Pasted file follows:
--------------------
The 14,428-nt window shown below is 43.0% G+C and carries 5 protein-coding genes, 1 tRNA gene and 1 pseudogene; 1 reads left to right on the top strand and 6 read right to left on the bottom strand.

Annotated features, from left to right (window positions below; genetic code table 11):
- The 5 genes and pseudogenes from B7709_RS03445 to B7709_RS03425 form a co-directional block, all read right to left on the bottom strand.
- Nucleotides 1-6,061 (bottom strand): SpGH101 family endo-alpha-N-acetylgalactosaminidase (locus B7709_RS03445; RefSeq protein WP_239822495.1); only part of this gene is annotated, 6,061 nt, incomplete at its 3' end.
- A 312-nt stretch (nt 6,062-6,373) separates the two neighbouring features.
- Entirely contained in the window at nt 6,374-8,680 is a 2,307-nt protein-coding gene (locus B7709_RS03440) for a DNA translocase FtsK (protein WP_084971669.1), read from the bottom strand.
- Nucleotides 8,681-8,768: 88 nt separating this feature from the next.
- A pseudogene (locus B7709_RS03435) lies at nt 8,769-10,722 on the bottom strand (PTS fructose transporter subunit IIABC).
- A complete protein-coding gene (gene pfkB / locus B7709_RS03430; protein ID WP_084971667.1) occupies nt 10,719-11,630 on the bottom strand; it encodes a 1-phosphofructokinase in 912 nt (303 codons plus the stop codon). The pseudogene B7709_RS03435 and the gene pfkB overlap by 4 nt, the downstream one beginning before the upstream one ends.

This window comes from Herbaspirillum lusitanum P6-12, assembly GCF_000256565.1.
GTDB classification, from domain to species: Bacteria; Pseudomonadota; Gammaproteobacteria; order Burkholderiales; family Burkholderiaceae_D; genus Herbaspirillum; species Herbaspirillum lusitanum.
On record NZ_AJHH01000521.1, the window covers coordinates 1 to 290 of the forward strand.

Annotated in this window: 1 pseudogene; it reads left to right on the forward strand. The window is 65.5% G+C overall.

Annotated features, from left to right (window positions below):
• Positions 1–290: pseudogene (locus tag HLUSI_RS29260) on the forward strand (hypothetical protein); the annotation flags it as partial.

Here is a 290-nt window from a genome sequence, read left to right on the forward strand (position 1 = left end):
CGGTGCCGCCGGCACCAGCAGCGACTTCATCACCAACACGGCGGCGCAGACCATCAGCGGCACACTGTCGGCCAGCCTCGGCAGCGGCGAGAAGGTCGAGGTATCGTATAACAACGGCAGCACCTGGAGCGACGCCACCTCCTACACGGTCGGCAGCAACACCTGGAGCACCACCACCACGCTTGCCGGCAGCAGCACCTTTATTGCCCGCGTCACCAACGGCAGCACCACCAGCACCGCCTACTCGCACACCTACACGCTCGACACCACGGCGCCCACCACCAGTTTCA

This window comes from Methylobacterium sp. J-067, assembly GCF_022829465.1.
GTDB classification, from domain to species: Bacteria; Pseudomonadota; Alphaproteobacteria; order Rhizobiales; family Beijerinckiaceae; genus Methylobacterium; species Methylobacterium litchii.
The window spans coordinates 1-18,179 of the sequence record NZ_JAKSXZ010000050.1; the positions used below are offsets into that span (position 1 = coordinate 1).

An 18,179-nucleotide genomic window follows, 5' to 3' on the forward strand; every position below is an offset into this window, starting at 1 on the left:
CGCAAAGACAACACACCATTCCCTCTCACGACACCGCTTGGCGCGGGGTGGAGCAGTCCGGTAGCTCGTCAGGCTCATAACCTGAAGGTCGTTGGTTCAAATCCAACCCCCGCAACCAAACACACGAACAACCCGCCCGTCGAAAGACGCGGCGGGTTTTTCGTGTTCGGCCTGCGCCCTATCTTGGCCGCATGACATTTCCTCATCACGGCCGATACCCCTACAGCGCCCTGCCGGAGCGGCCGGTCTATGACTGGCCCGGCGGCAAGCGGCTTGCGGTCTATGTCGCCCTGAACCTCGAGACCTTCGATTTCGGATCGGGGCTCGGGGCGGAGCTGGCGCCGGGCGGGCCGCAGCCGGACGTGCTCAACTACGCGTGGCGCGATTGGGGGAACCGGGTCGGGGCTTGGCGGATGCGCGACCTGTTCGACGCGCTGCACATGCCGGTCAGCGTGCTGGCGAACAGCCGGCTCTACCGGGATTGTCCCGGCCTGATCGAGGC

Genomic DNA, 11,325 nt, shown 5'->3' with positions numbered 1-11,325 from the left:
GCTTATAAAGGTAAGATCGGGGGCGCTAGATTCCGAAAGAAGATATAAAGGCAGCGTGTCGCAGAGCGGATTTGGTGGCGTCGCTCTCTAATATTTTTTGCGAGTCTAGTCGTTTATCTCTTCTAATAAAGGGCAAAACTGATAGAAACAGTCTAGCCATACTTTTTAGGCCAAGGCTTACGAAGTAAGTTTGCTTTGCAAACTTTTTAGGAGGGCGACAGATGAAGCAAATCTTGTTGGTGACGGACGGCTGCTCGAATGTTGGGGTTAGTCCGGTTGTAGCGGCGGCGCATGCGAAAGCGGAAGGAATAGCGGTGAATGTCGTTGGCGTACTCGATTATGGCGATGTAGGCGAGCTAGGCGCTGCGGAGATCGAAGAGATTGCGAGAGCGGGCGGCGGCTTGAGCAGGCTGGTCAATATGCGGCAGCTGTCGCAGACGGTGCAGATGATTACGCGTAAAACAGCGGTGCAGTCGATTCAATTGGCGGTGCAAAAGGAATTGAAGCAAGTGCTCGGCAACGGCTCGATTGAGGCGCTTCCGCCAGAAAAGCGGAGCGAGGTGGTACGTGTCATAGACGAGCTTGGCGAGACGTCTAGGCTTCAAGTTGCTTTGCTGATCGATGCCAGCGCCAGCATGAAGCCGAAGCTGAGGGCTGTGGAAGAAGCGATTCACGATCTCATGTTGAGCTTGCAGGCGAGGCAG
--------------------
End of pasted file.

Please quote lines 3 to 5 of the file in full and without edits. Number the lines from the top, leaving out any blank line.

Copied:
- The 5 genes and pseudogenes from B7709_RS03445 to B7709_RS03425 form a co-directional block, all read right to left on the bottom strand.
- Nucleotides 1-6,061 (bottom strand): SpGH101 family endo-alpha-N-acetylgalactosaminidase (locus B7709_RS03445; RefSeq protein WP_239822495.1); only part of this gene is annotated, 6,061 nt, incomplete at its 3' end.
- A 312-nt stretch (nt 6,062-6,373) separates the two neighbouring features.